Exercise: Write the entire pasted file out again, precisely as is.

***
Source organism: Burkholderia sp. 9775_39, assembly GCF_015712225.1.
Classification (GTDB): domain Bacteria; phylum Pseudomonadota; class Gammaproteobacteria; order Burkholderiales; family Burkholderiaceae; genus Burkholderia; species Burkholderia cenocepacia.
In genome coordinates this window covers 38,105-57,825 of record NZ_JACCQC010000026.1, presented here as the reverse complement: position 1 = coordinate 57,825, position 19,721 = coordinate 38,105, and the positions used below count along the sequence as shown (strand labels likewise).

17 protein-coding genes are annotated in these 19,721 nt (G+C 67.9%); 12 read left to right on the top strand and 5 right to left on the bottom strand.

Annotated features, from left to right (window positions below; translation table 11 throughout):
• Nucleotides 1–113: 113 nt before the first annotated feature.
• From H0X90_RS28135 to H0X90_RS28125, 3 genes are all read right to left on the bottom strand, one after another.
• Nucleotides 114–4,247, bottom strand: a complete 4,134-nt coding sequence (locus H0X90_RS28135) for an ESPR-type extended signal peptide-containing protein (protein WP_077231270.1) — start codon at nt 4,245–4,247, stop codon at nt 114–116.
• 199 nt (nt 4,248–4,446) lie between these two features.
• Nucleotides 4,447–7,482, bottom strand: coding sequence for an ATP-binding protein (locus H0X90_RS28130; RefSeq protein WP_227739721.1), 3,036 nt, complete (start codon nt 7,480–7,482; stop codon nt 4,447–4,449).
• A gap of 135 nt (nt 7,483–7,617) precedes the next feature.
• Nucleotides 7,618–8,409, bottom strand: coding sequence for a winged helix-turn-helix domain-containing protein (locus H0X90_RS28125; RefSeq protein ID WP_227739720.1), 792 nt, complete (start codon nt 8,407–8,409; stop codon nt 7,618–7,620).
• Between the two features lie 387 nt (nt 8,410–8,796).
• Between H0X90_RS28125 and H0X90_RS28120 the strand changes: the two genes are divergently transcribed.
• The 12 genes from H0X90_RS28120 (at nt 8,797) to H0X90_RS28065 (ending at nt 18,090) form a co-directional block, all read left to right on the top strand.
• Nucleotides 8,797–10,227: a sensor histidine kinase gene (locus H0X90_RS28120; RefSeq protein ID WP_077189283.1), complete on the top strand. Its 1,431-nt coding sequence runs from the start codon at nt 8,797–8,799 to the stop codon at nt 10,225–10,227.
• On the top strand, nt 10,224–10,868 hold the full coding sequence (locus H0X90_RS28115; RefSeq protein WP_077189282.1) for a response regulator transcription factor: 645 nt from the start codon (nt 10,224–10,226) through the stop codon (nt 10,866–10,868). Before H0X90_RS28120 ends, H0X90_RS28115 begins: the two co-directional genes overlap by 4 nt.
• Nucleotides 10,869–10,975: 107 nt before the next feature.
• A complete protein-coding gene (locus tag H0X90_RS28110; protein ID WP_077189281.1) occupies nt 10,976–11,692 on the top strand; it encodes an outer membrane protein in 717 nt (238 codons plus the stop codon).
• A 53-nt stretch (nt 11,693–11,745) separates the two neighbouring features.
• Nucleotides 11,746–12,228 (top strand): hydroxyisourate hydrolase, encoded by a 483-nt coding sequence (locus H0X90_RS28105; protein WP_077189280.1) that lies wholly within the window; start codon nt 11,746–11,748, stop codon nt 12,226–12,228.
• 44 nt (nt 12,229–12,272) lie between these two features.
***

Source organism: Burkholderia sp. 9775_39, assembly GCF_015712225.1.
Classification (GTDB): domain Bacteria; phylum Pseudomonadota; class Gammaproteobacteria; order Burkholderiales; family Burkholderiaceae; genus Burkholderia; species Burkholderia cenocepacia.
In genome coordinates this window covers 38,105-57,825 of record NZ_JACCQC010000026.1, presented here as the reverse complement: position 1 = coordinate 57,825, position 19,721 = coordinate 38,105, and the positions used below count along the sequence as shown (strand labels likewise).

17 protein-coding genes are annotated in these 19,721 nt (G+C 67.9%); 12 read left to right on the top strand and 5 right to left on the bottom strand.

Annotated features, from left to right (window positions below; translation table 11 throughout):
• Nucleotides 1–113: 113 nt before the first annotated feature.
• From H0X90_RS28135 to H0X90_RS28125, 3 genes are all read right to left on the bottom strand, one after another.
• Nucleotides 114–4,247, bottom strand: a complete 4,134-nt coding sequence (locus H0X90_RS28135) for an ESPR-type extended signal peptide-containing protein (protein WP_077231270.1) — start codon at nt 4,245–4,247, stop codon at nt 114–116.
• 199 nt (nt 4,248–4,446) lie between these two features.
• Nucleotides 4,447–7,482, bottom strand: coding sequence for an ATP-binding protein (locus H0X90_RS28130; RefSeq protein WP_227739721.1), 3,036 nt, complete (start codon nt 7,480–7,482; stop codon nt 4,447–4,449).
• A gap of 135 nt (nt 7,483–7,617) precedes the next feature.
• Nucleotides 7,618–8,409, bottom strand: coding sequence for a winged helix-turn-helix domain-containing protein (locus H0X90_RS28125; RefSeq protein ID WP_227739720.1), 792 nt, complete (start codon nt 8,407–8,409; stop codon nt 7,618–7,620).
• Between the two features lie 387 nt (nt 8,410–8,796).
• Between H0X90_RS28125 and H0X90_RS28120 the strand changes: the two genes are divergently transcribed.
• The 12 genes from H0X90_RS28120 (at nt 8,797) to H0X90_RS28065 (ending at nt 18,090) form a co-directional block, all read left to right on the top strand.
• Nucleotides 8,797–10,227: a sensor histidine kinase gene (locus H0X90_RS28120; RefSeq protein ID WP_077189283.1), complete on the top strand. Its 1,431-nt coding sequence runs from the start codon at nt 8,797–8,799 to the stop codon at nt 10,225–10,227.
• On the top strand, nt 10,224–10,868 hold the full coding sequence (locus H0X90_RS28115; RefSeq protein WP_077189282.1) for a response regulator transcription factor: 645 nt from the start codon (nt 10,224–10,226) through the stop codon (nt 10,866–10,868). Before H0X90_RS28120 ends, H0X90_RS28115 begins: the two co-directional genes overlap by 4 nt.
• Nucleotides 10,869–10,975: 107 nt before the next feature.
• A complete protein-coding gene (locus tag H0X90_RS28110; protein ID WP_077189281.1) occupies nt 10,976–11,692 on the top strand; it encodes an outer membrane protein in 717 nt (238 codons plus the stop codon).
• A 53-nt stretch (nt 11,693–11,745) separates the two neighbouring features.
• Nucleotides 11,746–12,228 (top strand): hydroxyisourate hydrolase, encoded by a 483-nt coding sequence (locus H0X90_RS28105; protein WP_077189280.1) that lies wholly within the window; start codon nt 11,746–11,748, stop codon nt 12,226–12,228.
• 44 nt (nt 12,229–12,272) lie between these two features.